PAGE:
New £30m Scots innovation centres to create 2,000 jobs
More than 2,000 new jobs could be created over the next five years at three technology innovation centres in Glasgow and Edinburgh.
Glasgow University is being given a total of £18m by the Scottish Funding Council to develop two of the centres.
One will focus on electronic sensor and imaging systems. The other will aim to pioneer medical research projects.
A Digital Health Institute will also be created in Edinburgh to address demands on health and social care services.
The Scottish Funding Council (SFC) has pledged £10m over the next five years to support the Innovation Centre - Sensor and Imaging Systems (IC-SIS) at Glasgow University.
It is hoped the facility will support collaborative projects with industry and deliver new products to market.
Estimates suggest that the initial £10m investment could generate up to £596m for the Scottish economy.
The centre will be supported by 11 other Scottish universities and 22 industry partners.
The SFC is also providing £8m of funding to Glasgow University over five years to back the creation of the £20m Stratified Medicine Scotland Innovation Centre (SMS-IC).
Stratified medicine involves examining the genetic make-up of patients and their differing responses to drugs designed to treat specific diseases.
By building up an understanding of the "strata" of responses and the genetics of the diseases, medical researchers hope to create more personalised and effective forms of treatment.
The facility, at the new South Glasgow Hospitals Campus, will involve a consortium of other universities, NHS Scotland, and industry partners, including biotech firm Life Technologies.
It will focus on developing new forms of treatment for chronic diseases, including cancer, stroke, diabetes, rheumatoid arthritis and respiratory and cardiovascular diseases.
Construction work is expected to begin in November this year, with a fully-operational centre due to open in September 2015.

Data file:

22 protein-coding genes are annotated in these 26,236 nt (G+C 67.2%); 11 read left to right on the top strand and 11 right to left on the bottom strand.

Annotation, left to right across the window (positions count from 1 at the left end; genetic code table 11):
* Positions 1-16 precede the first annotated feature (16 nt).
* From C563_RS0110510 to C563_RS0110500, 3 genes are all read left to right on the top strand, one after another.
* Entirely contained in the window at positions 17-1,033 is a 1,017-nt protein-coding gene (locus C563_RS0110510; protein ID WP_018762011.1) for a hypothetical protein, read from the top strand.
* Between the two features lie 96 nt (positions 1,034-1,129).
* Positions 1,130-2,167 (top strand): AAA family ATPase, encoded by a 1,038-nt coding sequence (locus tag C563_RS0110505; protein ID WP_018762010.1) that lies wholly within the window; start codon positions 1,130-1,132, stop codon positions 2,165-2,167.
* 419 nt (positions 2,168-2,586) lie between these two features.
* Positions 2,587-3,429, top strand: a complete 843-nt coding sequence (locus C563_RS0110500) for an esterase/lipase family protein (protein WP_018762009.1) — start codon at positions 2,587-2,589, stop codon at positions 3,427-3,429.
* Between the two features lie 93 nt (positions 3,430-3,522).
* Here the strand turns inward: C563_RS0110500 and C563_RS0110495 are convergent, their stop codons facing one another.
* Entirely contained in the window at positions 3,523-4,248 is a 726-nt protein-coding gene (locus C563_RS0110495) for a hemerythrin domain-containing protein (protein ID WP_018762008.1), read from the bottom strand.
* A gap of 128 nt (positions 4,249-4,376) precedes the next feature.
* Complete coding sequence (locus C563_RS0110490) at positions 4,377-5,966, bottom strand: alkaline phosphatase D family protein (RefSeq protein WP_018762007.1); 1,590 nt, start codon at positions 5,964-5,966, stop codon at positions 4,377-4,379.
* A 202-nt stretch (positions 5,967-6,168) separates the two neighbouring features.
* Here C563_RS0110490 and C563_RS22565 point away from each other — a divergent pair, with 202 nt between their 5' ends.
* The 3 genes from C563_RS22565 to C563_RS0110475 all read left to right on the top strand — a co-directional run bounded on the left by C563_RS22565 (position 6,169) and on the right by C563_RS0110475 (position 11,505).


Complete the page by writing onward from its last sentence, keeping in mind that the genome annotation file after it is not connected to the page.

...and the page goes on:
The SFC will also provide £10m over five years to support the development of a Digital Health Institute (DHI).
The project is a collaboration between Edinburgh University, Glasgow School of Art, NHS24 and a consortium of other universities.
The institute will look at ways of addressing "the unsustainable demands" on health and social care services in Scotland through new technology.
A key part of its work will be help companies develop and market new and innovative products which help address the cost savings which are thought to be necessary to maintain current care standards in Scotland.
Edinburgh University campus will be the starting point for the institute with the administrative functions being based there.
The first lab will be in Forres with the intention to set up a second in the Lothians area in the near future.
A mobile lab will also be set up to allow the 14 health boards across Scotland to benefit.
The "experience labs" will let companies and academics work quickly with people on the ground to test new solutions and develop towards commercial exploitation.
First Minister Alex Salmond said the three innovation centres would place Scotland at the forefront of "life sciences, innovative technology, ideas and development" and create "an enormous number of jobs in a highly-skilled and high value field".
He said: "This is an exciting new collaboration between all parts of public life, with Scottish industry, higher education institutions, multinationals, our small and medium sized enterprises and our public sector partners working together to provide solutions to demand-led problems facing industry in Scotland by supporting innovation for future growth.
"Innovation centres offer game-changing opportunities for collaboration between our academic and business base.
"The investment and partnership model is unique and their potential for growth is huge."